Researchers at the University of Rhode Island (URI) in the US have developed a saliva-based test to detect the Covid-19 virus.
The non-invasive test is expected to be soon put into use across URI campuses as a screening and surveillance tool for the detection of Covid-19.
Led by URI Biomedical and Pharmaceutical Sciences professor Angela Slitt, the research team uses branched DNA assay technology, which is more commonly available in labs across the US.
It said that the new Covid-19 test is sensitive, specific and can deliver results at a lower cost.
Slitt said: “One of the things we set out to do was to develop a less invasive, more cost-effective, more accessible test and I think we’ve done that.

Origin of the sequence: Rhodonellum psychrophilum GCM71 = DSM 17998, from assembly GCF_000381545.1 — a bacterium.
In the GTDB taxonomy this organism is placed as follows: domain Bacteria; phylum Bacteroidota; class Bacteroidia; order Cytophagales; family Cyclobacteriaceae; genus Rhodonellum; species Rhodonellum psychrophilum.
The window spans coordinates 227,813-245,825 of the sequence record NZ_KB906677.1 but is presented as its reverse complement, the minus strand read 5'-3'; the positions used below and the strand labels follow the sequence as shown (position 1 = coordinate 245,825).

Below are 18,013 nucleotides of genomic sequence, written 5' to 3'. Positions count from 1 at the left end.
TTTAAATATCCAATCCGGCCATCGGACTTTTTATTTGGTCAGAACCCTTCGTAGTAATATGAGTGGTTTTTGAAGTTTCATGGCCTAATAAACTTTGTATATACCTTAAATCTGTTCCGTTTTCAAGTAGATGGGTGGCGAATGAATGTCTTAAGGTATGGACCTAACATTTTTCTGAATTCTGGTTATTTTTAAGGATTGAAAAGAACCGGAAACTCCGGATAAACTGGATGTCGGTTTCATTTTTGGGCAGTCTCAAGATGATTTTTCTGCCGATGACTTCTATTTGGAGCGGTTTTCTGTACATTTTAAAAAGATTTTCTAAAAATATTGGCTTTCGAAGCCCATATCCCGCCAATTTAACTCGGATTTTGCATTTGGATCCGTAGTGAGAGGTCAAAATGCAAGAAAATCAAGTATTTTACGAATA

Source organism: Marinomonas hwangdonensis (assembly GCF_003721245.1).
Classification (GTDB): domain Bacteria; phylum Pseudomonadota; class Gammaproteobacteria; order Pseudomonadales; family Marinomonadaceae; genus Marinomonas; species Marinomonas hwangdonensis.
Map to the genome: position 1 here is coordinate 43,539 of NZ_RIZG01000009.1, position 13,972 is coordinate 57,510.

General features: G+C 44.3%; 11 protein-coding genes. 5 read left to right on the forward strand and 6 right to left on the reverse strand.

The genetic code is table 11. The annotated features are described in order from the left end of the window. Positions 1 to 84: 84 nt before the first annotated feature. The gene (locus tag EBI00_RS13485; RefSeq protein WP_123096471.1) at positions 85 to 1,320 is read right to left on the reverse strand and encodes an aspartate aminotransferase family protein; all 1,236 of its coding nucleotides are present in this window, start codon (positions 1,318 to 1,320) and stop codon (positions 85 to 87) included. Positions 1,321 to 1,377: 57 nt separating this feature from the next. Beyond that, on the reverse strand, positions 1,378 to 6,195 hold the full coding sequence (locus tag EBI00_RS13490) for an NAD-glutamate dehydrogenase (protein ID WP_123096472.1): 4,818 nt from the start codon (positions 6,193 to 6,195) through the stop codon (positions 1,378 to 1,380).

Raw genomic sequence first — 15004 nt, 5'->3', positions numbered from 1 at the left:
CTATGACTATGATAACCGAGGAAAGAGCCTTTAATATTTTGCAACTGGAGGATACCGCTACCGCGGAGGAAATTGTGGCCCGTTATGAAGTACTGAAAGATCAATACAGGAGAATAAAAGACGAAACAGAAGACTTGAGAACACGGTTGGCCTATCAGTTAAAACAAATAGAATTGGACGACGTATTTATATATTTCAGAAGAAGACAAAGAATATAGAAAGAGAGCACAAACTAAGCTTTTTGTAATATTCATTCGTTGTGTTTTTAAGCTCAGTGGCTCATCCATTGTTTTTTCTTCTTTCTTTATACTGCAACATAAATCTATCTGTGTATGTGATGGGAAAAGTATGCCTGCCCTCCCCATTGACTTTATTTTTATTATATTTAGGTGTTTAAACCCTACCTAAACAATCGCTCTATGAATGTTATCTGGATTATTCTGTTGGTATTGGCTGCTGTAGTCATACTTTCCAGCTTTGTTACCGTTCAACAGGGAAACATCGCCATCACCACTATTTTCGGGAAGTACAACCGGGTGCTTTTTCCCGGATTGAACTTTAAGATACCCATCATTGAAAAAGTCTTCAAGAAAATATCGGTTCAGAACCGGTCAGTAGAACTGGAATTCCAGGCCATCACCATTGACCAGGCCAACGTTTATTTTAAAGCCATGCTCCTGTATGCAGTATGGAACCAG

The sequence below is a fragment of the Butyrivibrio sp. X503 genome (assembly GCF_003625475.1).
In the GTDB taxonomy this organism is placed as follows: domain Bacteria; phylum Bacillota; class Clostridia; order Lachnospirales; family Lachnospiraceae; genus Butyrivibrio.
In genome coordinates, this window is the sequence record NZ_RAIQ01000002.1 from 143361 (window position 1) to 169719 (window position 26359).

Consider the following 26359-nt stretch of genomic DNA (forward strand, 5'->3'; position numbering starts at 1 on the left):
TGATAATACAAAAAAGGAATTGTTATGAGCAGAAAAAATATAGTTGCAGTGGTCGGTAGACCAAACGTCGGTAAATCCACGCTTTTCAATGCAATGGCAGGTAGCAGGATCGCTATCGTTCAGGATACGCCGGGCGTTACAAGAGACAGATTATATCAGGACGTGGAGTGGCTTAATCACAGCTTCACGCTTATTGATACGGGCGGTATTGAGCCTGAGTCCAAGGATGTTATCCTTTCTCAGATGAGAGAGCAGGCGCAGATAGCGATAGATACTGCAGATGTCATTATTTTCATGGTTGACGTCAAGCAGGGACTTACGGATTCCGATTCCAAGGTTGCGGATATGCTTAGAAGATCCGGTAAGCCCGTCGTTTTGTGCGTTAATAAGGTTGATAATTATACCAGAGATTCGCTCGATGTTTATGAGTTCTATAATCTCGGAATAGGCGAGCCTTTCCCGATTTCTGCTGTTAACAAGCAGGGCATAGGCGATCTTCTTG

“We use saliva, work off different supply chains, use different, less cost-prohibitive instrumentation and are effectively lowering the barriers to entry for many.”
Together with the Rhode Island Department of Health, the team has already validated the new test using the standard reference materials and specimens.
In partnership with Thermo Fisher Scientific, the team will validate the test and provide the necessary supply chain for distribution.
It is also set to launch a clinical trial this week for an emergency use authorisation by the US Food and Drug Administration (FDA).
The trial will be conducted in collaboration with URI Athletics and URI Health Services and will screen athlete students and others who agree to take part to collect data for the application for the FDA.
Additionally, URI has established a lab on its Kingston Campus for the clinical trial of the new assay.